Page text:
Assessment Legislation

Additionally approved were several bills related to assessment.  Among these is A-4901 / S-2923 (Jasey / Ruiz / Turner) which requires school district or charter school to provide notification to parents or guardians of enrolled student on upcoming administration of State assessments or commercially-developed standardized assessments.  Specifically, the legislation requires that no later than October 1 of each school year, a school district and a charter school provide information on any State assessment or commercially-developed standardized assessment that will be administered to the student in that school year.   In addition, the legislation requires the Commissioner of Education to provide a model document to each school district and charter school to provide the required information to parents or guardians and information on the costs incurred by the State associated with the administration of the State assessment.  The bill also requires the commissioner to determine by regulation the information which will be provided to parents or guardians of students enrolled in the district or charter school but develops several minimum criteria which include:

  • the subject area of the assessment and grade levels covered by the assessment;
  • the date or range of potential dates for the administration of the assessment;
  • the time allotted for the student to take and complete the assessment;
  • any accommodations or accessibility options available to students;
  • information on how and when the student and his parent or guardian can access both sample question and answers to the assessment and the student’s results; and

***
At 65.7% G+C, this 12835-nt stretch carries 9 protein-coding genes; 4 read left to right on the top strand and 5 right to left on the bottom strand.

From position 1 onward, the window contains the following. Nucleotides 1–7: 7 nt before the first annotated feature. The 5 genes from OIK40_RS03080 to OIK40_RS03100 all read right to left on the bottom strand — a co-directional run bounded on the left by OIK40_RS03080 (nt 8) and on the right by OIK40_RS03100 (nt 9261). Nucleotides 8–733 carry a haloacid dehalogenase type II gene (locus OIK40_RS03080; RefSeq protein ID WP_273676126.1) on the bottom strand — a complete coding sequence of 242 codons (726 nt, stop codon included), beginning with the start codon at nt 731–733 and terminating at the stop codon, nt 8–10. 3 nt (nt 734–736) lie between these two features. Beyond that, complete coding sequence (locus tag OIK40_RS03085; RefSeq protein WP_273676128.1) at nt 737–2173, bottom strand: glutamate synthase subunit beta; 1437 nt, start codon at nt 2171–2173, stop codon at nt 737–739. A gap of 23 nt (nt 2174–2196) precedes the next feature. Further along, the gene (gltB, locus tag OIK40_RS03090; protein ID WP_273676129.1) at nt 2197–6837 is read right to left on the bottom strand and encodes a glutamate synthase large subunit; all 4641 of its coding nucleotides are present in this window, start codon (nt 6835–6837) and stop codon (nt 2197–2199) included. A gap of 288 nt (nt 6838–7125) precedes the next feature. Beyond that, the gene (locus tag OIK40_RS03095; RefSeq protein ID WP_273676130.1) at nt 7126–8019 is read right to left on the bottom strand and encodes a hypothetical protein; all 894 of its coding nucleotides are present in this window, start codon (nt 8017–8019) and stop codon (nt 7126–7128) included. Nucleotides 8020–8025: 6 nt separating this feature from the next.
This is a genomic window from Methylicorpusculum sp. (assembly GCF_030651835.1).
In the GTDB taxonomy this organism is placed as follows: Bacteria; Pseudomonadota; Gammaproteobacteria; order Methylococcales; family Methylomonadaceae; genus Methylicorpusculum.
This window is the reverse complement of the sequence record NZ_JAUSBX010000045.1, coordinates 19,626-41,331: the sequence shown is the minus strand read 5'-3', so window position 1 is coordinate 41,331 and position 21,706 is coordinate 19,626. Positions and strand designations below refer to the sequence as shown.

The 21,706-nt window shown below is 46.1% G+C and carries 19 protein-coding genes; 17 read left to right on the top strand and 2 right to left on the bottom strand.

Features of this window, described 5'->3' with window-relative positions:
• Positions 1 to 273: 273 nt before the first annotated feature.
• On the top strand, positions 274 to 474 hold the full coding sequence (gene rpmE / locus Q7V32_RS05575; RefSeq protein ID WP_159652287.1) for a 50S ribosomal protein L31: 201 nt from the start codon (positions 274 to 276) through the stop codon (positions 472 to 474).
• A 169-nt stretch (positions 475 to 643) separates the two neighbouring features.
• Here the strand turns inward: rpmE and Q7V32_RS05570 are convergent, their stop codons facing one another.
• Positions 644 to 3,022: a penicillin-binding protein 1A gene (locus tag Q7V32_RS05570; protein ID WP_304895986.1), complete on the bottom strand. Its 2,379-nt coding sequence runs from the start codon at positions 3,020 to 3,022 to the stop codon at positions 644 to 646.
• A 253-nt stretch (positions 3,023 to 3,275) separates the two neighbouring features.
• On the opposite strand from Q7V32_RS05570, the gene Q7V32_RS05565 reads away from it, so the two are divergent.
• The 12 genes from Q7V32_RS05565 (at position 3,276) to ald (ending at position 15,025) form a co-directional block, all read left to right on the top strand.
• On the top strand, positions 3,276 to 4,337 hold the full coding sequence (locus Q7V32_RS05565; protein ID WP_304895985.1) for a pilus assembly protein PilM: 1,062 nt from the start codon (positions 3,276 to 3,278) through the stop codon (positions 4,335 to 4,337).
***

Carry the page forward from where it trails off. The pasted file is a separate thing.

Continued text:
• whether the assessment is required by the State, the federal government, or both.

The information provided annually would also have to be available at the meeting of the board of education of the school district or the meeting of the board of trustees of the charter school at which the annual School Performance Reports are presented to the public.

The Senate version of the bill passed unanimously back in late June.  The legislation now moves the full Assembly for final legislative consideration.   NJPSA worked last legislative session to address some concerns with the bill.  NJPSA supports the legislation as amended.

Also approved was A-4925 / S-2922 (Ruiz / Turner) which requires the New Jersey Department of Education (NJDOE) to include on its website a link to Department of Treasury’s website where a list is maintained of all third party individuals and vendors employed or retained for work associated with State assessments.  The Senate version of the bill unanimously passed back in late June.  The bill now moves for final consideration by the Assembly.  NJPSA supports this measure as well. 

Ed State of Emergency In Struggling Schools

The Committee also took testimony on A-4779 (Gusciora / Spencer) which would require the  Commissioner of Education to declare educational state of emergency for certain districts with low proficiency rates in language arts and literacy and provides for corrective measures.  Under the bill, an educational state of emergency must be declared for a district in which, for at least 75 percent of the schools in the district, 65 percent or more of the students in the school have not achieved proficiency in the English language arts/literacy portion of the State assessment.